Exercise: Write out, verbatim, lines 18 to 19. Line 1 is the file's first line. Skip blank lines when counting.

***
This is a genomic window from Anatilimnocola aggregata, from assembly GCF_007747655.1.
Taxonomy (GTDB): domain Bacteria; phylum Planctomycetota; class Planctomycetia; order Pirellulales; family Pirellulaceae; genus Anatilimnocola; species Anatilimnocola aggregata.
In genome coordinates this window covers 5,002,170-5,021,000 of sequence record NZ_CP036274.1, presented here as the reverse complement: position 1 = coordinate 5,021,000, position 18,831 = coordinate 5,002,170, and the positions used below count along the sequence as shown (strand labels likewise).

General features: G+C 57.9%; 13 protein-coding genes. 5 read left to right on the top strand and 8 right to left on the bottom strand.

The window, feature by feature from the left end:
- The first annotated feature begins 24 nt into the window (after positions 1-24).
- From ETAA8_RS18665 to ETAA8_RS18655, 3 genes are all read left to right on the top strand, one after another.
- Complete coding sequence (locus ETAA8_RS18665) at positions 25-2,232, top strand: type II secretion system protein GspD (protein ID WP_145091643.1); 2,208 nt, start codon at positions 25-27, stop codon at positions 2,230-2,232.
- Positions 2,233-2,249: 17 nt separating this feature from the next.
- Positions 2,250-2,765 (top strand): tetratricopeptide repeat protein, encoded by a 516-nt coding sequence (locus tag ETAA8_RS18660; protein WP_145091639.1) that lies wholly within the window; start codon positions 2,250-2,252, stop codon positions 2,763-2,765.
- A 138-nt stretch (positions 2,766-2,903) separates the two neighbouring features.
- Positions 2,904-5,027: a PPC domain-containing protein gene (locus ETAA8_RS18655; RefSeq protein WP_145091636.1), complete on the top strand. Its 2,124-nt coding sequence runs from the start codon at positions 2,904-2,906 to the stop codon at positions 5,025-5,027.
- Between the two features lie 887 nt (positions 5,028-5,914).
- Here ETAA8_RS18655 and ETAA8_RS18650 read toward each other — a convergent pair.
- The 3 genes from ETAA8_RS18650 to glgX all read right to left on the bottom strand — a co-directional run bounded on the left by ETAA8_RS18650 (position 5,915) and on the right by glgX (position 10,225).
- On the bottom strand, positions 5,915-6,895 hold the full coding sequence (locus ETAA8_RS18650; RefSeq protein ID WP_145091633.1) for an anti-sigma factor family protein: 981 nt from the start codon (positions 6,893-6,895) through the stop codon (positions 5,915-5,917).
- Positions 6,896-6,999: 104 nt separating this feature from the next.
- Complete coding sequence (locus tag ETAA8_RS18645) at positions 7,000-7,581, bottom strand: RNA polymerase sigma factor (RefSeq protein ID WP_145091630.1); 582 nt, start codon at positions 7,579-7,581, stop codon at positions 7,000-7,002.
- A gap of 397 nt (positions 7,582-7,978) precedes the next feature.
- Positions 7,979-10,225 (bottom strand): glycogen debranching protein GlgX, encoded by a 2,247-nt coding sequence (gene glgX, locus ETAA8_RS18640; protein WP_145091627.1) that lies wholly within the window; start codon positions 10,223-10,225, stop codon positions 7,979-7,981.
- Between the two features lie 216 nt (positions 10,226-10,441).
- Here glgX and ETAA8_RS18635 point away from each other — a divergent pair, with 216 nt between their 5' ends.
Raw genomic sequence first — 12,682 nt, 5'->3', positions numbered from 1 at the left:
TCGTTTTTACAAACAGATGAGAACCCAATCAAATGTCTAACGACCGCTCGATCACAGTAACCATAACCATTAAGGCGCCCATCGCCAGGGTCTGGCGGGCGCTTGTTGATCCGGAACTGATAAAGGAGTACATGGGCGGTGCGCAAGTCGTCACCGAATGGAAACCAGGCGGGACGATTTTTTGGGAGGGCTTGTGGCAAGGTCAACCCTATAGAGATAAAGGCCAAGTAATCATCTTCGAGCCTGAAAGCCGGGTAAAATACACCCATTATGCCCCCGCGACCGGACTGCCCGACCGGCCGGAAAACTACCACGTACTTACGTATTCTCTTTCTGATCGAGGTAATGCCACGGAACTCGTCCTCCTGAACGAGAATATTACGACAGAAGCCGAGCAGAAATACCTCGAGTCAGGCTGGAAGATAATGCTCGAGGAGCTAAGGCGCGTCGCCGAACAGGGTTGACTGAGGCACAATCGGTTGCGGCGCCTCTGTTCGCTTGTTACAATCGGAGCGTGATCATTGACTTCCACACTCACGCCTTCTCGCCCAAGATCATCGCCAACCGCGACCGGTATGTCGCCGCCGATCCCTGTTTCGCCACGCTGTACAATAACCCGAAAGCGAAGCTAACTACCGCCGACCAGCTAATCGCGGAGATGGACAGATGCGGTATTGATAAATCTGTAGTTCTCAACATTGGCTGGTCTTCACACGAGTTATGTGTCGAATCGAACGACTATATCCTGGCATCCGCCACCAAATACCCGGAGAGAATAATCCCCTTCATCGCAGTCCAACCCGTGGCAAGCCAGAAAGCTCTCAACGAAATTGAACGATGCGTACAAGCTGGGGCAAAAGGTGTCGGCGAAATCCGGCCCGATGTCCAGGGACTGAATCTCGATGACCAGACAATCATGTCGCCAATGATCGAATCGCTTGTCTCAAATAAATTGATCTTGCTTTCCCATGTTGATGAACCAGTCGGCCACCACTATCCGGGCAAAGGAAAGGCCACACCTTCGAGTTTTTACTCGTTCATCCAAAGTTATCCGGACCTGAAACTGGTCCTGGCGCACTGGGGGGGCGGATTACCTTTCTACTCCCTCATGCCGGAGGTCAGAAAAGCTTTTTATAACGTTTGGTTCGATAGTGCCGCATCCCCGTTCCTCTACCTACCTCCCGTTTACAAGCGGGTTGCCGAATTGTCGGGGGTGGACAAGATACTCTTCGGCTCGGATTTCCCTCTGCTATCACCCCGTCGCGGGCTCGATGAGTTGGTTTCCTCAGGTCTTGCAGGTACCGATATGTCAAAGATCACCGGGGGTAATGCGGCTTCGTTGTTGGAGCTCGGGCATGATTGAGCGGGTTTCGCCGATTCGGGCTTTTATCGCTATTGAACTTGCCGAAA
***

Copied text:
- Complete coding sequence (locus tag ETAA8_RS18645) at positions 7,000-7,581, bottom strand: RNA polymerase sigma factor (RefSeq protein ID WP_145091630.1); 582 nt, start codon at positions 7,579-7,581, stop codon at positions 7,000-7,002.
- A gap of 397 nt (positions 7,582-7,978) precedes the next feature.